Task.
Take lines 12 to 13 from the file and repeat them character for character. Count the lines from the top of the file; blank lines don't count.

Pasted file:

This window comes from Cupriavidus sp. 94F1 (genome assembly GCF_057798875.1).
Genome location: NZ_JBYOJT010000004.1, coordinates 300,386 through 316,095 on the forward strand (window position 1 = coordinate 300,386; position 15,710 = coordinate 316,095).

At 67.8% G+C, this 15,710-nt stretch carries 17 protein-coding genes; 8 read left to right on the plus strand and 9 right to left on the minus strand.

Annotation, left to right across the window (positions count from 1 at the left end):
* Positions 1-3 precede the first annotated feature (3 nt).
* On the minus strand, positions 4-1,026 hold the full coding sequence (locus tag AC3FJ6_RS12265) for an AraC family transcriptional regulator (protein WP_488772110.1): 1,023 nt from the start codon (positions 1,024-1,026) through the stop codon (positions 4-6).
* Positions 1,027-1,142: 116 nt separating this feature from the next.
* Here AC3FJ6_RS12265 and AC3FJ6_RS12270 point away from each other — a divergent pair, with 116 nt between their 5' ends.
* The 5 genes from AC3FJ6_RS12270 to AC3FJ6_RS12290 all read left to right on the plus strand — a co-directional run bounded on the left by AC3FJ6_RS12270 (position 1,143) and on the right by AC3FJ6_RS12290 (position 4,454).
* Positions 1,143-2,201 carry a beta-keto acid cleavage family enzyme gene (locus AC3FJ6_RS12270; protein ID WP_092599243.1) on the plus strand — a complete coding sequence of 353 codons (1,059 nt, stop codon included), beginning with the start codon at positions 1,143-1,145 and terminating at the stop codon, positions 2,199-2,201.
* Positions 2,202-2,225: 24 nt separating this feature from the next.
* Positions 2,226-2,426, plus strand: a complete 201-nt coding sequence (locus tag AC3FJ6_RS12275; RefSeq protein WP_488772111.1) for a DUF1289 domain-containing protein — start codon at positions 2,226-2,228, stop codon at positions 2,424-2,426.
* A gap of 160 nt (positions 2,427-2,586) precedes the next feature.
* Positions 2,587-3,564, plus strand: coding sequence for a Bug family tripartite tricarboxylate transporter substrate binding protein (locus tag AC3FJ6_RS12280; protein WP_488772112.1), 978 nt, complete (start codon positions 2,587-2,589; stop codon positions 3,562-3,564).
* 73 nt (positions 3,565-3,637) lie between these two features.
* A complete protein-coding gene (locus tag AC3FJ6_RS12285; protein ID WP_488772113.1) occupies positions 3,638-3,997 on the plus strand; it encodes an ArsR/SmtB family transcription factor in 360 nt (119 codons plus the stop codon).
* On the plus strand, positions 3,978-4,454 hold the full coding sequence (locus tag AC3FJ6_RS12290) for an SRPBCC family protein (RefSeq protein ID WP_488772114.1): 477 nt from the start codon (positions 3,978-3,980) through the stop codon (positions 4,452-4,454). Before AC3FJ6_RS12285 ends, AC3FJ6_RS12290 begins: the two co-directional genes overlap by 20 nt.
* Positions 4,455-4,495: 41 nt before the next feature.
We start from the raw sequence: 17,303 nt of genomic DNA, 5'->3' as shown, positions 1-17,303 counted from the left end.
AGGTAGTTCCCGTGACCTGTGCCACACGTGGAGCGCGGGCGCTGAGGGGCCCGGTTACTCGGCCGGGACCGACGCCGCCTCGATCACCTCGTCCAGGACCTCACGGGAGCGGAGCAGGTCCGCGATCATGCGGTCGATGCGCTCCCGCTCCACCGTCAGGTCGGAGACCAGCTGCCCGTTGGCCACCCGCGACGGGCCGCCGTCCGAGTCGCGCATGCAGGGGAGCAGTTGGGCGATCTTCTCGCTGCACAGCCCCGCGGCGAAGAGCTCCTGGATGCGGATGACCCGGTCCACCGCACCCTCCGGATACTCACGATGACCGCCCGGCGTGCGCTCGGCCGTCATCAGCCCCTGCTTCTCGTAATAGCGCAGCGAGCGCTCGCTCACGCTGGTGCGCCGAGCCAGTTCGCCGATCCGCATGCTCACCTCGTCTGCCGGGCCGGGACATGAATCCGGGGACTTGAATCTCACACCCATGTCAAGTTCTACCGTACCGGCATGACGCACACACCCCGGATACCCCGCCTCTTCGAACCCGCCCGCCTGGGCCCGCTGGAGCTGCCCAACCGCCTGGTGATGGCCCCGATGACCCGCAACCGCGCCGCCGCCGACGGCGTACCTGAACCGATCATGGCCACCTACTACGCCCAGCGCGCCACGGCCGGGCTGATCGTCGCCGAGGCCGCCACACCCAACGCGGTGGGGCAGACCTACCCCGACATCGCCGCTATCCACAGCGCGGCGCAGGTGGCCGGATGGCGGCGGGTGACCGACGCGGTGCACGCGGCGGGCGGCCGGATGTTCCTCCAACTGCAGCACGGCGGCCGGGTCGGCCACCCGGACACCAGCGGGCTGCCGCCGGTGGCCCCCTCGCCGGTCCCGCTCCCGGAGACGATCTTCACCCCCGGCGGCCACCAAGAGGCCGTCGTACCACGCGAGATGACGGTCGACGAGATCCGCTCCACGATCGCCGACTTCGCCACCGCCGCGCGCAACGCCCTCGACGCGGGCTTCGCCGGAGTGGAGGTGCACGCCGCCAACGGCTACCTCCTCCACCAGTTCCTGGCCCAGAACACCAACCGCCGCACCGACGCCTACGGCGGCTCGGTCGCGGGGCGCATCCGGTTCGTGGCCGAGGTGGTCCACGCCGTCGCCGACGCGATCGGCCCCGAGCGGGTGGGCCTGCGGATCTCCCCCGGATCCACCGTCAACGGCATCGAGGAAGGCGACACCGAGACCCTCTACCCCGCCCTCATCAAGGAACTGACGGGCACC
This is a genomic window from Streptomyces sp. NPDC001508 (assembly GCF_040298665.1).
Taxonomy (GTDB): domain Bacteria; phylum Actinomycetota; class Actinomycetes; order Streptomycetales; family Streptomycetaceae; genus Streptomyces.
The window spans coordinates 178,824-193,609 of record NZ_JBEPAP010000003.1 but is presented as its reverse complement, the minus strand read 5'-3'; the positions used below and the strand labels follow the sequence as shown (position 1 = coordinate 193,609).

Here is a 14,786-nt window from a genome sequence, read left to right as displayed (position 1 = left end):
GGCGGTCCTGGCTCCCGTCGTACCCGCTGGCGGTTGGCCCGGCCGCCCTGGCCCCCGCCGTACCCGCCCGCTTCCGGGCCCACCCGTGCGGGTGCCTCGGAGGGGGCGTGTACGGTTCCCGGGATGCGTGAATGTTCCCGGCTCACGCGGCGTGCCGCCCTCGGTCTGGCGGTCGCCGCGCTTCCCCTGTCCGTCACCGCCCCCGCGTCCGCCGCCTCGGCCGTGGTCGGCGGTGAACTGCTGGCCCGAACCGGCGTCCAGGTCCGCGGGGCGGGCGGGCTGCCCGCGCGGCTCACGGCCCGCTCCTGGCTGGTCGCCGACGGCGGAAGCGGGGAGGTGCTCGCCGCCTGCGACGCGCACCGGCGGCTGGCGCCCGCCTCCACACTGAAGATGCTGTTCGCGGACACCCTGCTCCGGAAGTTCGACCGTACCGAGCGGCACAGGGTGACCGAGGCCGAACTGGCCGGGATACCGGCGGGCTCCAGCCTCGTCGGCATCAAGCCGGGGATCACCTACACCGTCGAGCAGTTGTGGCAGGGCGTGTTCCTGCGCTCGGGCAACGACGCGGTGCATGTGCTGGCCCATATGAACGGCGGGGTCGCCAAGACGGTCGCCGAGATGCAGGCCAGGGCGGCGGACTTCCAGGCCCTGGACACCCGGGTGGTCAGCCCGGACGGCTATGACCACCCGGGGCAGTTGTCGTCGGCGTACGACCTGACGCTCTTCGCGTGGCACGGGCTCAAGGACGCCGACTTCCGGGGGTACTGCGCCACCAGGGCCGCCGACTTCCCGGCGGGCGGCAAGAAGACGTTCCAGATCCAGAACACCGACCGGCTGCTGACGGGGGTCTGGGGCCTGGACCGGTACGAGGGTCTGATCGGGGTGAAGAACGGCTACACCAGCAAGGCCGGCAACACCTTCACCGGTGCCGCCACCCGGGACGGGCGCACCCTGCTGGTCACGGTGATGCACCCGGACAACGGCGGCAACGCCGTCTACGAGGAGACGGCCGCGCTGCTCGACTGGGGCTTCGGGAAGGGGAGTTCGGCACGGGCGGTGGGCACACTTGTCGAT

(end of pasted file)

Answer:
* Positions 2,226-2,426, plus strand: a complete 201-nt coding sequence (locus tag AC3FJ6_RS12275; RefSeq protein WP_488772111.1) for a DUF1289 domain-containing protein — start codon at positions 2,226-2,228, stop codon at positions 2,424-2,426.
* A gap of 160 nt (positions 2,427-2,586) precedes the next feature.